Does your child cling to you, shrink back, freeze, not talk, or tantrum when confronting social situations?
Are you concerned that your child is too preoccupied with how other people see him or her?
Do you wish that your child could just relax and be his/herself around others?
Does it bother you that the main comment that you hear from teachers is, "Your child is so quiet."
Is your child's social fear preventing him or her from enjoying activities that most other children enjoy, such as going to camp or birthday parties?
Are you worried that this is not just a little shyness or a temporary phase your child is going through?
If you answered yes to one or more of the questions above, your child may be suffering from social anxiety.
You might also be interested in exploring the extreme shyness and selective mutism pages of the site to better understand what your child may be experiencing. Click on either picture to go to the corresponding page.
Is my child just shy or does she have social anxiety--how do I know the difference?
Shyness can be thought of as a spectrum or a continuum. This continuum could be pictured as a line with slight shyness falling to the far left and social anxiety falling to the far right. And between these two points would be all the other gradients of shyness.
The vignettes below will contrast the difference between a healthy degree of shyness versus social anxiety, as we follow two children's reactions to the same scenario.
The Birthday Party
Linda is on her way to a birthday party. In the car, she clutches on to her gift, hoping that the birthday girl will like it. Being very sensitive to the tastes of others, she picked it out with exquisite care.
As the car pulls into the birthday girl's driveway, Linda feels butterflies in her stomach. She worries that she might not know anyone apart from the birthday girl since they don't go to the same school. When she enters the house, Linda hands the birthday girl her gift and says "Happy Birthday."
Linda looks around and starts to feel more butterflies in her stomach--because it ends up that she doesn't know any of the other kids at the party. Linda is very quiet at first, observing the room and all the kids in it. Little by little, the butterflies begin to subside.
Linda looks up and notices a friendly face smiling at her. When she smiles back, the girl approaches her and asks Linda if she would like to be her partner in the treasure hunt party game. Linda nods yes and the smiling girl takes Linda's hand.
By the end of the game, the two girls are giggling and Linda has made a new friend. When Linda gets back in the car, she tells her mom all about this new friend--and that she thinks that her gift was a winner.
Melinda is on her way to a birthday party. In the car, she clutches on to her gift. Being very sensitive to the tastes of others, she picked it out with exquisite care, but she still worries that the girl won't think that it's good enough.
As the car pulls into the birthday girl's driveway, Melinda feels a gnawing pain in her stomach and tells her mom that she doesn't want to go anymore. When her mom asks why, Melinda answers that she changed her mind. When pressed further, Melinda reluctantly admits that she doesn't want to go because she's probably not going to know any of the other kids--since she doesn't go to the same school as the birthday girl. Melinda silently thinks, "None of the kids are going to want to talk or play with me...and my friend is going to be too busy with the others to even notice me."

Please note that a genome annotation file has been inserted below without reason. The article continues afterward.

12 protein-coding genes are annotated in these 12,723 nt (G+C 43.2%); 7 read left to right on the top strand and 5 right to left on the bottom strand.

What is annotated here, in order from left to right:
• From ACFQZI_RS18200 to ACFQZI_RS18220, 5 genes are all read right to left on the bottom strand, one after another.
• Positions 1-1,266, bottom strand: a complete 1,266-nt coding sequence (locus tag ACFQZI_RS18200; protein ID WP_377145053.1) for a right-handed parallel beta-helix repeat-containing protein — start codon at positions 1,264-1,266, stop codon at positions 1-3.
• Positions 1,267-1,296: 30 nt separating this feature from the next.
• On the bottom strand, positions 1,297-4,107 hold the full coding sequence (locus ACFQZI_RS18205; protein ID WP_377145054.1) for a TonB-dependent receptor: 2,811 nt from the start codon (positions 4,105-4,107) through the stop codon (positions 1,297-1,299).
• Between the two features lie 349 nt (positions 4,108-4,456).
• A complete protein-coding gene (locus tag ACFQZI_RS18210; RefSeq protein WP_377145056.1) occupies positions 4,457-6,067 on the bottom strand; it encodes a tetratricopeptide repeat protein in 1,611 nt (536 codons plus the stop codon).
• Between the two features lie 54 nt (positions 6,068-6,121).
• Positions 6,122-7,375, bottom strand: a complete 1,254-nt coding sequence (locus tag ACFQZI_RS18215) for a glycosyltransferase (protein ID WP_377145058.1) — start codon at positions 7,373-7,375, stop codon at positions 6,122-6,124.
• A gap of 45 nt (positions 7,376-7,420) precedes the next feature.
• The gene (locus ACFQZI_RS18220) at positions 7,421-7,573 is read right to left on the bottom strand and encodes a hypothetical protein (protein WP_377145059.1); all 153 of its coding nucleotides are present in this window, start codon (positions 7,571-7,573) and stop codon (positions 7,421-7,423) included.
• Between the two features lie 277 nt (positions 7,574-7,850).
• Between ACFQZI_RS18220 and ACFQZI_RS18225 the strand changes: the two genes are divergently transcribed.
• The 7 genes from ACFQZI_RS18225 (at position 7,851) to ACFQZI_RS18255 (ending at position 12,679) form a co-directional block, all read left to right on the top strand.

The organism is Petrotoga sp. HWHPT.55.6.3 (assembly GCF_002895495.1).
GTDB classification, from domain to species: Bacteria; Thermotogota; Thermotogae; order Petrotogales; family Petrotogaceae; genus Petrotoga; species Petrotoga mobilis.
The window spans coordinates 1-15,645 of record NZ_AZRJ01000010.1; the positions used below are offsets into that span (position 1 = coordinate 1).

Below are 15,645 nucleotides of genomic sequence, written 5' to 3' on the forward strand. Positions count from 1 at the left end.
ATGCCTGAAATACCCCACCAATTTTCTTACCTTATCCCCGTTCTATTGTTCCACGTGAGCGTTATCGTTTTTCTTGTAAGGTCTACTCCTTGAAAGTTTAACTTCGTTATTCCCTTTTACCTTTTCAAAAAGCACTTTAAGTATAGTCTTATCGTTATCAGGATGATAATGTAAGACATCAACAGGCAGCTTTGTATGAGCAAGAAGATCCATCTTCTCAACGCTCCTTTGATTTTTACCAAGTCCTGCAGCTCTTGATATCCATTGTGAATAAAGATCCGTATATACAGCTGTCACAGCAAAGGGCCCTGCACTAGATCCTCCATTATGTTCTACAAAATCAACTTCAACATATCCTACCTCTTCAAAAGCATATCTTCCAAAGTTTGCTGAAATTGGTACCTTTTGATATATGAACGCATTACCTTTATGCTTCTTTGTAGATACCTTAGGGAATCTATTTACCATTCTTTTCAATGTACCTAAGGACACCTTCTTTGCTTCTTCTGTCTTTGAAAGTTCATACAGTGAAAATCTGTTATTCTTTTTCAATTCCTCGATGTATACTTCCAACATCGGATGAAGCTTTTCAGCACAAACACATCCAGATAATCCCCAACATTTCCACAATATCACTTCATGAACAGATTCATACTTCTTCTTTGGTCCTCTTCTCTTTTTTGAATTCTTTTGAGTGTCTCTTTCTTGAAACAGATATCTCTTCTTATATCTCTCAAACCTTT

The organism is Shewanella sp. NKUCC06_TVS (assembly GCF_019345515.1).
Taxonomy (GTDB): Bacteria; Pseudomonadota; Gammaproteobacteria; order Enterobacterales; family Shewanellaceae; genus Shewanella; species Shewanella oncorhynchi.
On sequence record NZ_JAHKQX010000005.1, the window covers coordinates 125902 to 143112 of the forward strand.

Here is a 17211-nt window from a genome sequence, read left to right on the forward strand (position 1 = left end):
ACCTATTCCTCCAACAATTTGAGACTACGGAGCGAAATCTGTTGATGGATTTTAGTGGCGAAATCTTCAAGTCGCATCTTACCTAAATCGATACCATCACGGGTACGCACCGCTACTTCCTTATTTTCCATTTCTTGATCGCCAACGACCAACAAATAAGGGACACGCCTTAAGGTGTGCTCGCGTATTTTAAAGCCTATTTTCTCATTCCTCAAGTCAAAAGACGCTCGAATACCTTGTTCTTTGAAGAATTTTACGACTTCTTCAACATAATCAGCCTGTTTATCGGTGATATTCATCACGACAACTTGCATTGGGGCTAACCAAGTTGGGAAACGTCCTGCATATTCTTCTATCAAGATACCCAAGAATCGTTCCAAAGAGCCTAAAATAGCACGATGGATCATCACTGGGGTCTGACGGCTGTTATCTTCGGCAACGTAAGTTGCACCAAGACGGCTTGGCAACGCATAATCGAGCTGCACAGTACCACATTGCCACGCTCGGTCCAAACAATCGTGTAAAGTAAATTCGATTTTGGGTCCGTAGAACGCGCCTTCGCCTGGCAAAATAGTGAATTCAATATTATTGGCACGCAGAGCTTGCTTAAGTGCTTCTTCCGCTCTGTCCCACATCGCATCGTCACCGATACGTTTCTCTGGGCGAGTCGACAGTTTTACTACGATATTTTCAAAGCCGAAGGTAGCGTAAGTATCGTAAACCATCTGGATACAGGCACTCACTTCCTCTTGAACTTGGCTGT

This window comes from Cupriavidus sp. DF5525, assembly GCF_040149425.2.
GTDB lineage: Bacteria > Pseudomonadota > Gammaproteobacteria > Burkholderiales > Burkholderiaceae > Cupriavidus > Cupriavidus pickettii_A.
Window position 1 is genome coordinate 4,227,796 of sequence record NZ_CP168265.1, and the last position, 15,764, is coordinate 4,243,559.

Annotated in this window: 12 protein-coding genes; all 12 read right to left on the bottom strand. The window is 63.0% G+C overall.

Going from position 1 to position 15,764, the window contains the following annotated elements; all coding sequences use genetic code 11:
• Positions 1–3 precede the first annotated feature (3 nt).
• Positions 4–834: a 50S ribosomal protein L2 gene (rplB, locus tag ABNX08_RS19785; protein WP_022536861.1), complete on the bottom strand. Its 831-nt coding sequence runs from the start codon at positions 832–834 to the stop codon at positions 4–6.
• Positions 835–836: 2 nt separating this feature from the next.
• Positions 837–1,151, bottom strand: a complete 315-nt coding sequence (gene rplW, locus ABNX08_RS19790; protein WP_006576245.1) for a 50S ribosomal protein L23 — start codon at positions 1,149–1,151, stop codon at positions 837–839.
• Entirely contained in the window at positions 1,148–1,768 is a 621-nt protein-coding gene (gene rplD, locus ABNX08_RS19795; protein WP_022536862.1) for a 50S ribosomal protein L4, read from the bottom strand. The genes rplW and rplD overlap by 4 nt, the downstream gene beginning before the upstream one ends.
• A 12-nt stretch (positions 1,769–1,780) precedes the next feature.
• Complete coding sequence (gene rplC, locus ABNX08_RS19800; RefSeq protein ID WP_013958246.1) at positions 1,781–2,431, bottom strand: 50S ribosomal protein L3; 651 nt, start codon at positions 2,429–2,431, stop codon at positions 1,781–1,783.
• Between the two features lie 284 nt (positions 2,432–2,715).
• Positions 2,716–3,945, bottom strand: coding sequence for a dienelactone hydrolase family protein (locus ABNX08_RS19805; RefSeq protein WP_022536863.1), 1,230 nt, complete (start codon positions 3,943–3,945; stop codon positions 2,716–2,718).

Mom insists that Melinda go to the party because they said that they would and because they're already there.
When Melinda enters the party, she feels everyone is staring at her. She quickly gives her gift to the birthday girl and just as quickly disappears to a corner of the room. She feels frozen and doesn't dare look at anyone.
When another girl smiles at her, Melinda quickly looks away. When the treasure game starts, Melinda doesn't have a partner. The birthday girl's mom notices and pairs her with two other girls. Melinda mechanically follows the girls--mumbling a word or two.
When Melinda gets back in the car to go home, she feels a tinge of sadness, mixed with a huge wave of relief that the whole ordeal is over. She then tells her mom that she doesn't want to go to any other birthday parties.
Linda exhibited a healthy shyness. She felt nervous and unsure of herself when approaching a new social situation. But, she was able to gradually warm up and enjoy herself. Melinda, on the other hand, was overcome with self-doubt and social fear that just wouldn't ease up. She could really benefit from some support! Is your child more like Linda or Melinda?
The Content Doesn't Matter
Above, I have provided information about what is known as Social Anxiety. But, the type of anxiety that your child experiences is not what we will focus on in treatment.
That's because anxiety operates the same way regardless of its diagnostic category. These categories merely describe the type of things a particular person tends to worry about.
And focusing on the content of your child's worry is not helpful.
What is helpful is to focus on how worry itself works and to teach your child a new way to respond to it. Your family and child will learn all about this concept in treatment.
Does that mean that we're not going to work with your child around his or her social challenges? Of course not! But, we will do it in a way that can be generalized to any other worries that your child may have now or down the road.
The great news is that once children understand how worry works, they will be equipped to manage worry, as its content shifts and changes as they grow.
Helping Anxious Kids is here to support your family. If you are seeking anxiety treatment for your child and my approach resonates with you, schedule an appointment today.